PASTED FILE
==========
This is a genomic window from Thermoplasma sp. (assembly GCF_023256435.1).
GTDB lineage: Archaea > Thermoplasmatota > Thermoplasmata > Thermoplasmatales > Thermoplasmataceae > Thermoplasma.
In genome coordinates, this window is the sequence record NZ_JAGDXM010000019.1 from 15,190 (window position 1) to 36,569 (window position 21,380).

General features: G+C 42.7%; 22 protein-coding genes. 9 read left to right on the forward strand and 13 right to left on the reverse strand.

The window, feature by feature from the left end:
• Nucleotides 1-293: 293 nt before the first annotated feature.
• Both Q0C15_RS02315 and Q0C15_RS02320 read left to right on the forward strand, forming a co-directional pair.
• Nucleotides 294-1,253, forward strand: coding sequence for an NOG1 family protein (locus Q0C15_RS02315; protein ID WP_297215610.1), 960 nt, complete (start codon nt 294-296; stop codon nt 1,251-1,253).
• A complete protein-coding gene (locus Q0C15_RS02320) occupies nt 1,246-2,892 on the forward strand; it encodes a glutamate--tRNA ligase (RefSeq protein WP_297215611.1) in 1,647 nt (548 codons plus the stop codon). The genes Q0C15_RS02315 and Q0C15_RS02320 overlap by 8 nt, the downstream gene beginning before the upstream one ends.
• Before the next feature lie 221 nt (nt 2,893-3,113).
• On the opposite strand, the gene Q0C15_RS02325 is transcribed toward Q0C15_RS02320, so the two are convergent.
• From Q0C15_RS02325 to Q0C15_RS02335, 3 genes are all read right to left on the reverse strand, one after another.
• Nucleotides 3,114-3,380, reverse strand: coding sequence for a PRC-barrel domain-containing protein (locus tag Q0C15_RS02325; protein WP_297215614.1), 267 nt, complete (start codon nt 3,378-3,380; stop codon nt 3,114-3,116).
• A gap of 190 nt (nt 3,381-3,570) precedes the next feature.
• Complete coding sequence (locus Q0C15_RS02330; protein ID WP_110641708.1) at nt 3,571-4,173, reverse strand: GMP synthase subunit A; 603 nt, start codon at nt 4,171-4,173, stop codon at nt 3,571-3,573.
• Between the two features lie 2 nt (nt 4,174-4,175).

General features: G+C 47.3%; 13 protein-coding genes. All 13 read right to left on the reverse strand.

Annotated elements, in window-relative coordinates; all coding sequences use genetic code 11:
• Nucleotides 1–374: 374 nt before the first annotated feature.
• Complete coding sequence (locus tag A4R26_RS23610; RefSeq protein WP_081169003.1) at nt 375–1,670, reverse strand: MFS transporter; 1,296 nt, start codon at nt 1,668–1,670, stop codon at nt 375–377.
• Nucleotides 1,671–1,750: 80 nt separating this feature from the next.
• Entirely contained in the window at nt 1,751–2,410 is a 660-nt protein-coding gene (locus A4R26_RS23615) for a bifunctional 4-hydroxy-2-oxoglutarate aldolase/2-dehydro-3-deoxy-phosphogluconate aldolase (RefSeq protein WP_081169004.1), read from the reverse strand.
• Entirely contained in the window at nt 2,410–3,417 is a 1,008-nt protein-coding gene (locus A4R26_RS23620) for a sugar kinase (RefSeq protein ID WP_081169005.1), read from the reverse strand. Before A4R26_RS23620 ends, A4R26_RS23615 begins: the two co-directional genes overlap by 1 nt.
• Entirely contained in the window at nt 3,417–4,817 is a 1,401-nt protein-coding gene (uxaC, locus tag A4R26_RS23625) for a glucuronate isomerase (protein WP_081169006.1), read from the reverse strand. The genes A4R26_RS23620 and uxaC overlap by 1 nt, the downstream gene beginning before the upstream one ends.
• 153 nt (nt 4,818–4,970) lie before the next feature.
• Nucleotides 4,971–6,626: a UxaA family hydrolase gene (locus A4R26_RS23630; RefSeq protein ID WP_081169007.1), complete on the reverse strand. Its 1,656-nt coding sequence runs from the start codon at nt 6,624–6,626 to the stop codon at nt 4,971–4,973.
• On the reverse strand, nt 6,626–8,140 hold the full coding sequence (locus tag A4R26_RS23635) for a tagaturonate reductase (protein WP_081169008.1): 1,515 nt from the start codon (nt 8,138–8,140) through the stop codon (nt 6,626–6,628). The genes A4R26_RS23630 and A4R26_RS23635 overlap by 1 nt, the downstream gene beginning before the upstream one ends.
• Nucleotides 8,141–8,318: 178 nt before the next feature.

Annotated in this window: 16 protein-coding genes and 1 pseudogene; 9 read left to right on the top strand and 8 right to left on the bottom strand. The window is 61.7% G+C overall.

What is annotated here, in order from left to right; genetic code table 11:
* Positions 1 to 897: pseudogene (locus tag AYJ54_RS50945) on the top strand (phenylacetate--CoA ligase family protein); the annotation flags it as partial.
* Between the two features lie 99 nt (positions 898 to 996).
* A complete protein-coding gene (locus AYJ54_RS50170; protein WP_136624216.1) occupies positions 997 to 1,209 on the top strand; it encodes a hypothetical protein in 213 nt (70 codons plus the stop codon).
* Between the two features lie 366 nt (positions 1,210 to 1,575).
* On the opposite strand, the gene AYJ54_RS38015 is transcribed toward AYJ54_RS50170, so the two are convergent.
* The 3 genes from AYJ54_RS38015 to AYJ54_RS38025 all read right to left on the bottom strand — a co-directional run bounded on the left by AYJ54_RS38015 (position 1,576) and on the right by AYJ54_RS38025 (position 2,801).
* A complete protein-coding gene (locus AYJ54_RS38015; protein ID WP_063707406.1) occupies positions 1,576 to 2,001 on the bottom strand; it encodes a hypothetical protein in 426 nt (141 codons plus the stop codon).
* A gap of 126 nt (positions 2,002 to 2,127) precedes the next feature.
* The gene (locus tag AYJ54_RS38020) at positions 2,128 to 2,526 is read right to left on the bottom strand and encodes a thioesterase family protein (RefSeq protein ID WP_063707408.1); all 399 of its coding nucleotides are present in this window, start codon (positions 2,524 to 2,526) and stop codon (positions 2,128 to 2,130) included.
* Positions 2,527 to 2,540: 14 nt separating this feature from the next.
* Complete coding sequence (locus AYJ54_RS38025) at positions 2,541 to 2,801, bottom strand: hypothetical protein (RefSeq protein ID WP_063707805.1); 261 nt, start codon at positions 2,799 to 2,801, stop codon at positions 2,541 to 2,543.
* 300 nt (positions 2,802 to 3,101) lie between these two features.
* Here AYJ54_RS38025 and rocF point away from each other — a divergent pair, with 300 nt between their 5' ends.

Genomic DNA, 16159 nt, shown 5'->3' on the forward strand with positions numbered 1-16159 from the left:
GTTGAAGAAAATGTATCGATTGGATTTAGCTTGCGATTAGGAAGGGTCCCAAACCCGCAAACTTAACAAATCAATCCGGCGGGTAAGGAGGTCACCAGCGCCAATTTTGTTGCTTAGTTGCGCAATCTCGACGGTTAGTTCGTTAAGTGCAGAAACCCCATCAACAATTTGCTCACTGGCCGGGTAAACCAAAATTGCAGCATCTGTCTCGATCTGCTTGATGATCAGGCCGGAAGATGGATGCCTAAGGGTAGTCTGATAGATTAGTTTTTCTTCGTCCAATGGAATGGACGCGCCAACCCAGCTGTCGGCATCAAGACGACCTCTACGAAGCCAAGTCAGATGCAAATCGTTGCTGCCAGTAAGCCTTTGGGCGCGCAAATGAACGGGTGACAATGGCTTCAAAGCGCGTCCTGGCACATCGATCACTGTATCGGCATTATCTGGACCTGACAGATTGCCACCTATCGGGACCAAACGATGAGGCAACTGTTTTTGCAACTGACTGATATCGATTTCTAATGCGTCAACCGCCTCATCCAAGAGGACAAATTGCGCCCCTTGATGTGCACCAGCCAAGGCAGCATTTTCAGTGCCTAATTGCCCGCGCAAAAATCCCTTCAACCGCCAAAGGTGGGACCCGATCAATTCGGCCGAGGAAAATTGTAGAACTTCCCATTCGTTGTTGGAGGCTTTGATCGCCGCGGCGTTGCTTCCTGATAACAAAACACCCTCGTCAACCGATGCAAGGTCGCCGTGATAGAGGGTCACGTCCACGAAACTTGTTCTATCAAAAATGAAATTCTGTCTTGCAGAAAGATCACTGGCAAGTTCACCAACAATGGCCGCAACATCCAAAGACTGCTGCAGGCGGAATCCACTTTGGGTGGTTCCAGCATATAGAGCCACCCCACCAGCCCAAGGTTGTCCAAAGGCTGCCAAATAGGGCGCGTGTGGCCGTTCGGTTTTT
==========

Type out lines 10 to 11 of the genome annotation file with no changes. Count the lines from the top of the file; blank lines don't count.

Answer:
• Before the next feature lie 221 nt (nt 2,893-3,113).
• On the opposite strand, the gene Q0C15_RS02325 is transcribed toward Q0C15_RS02320, so the two are convergent.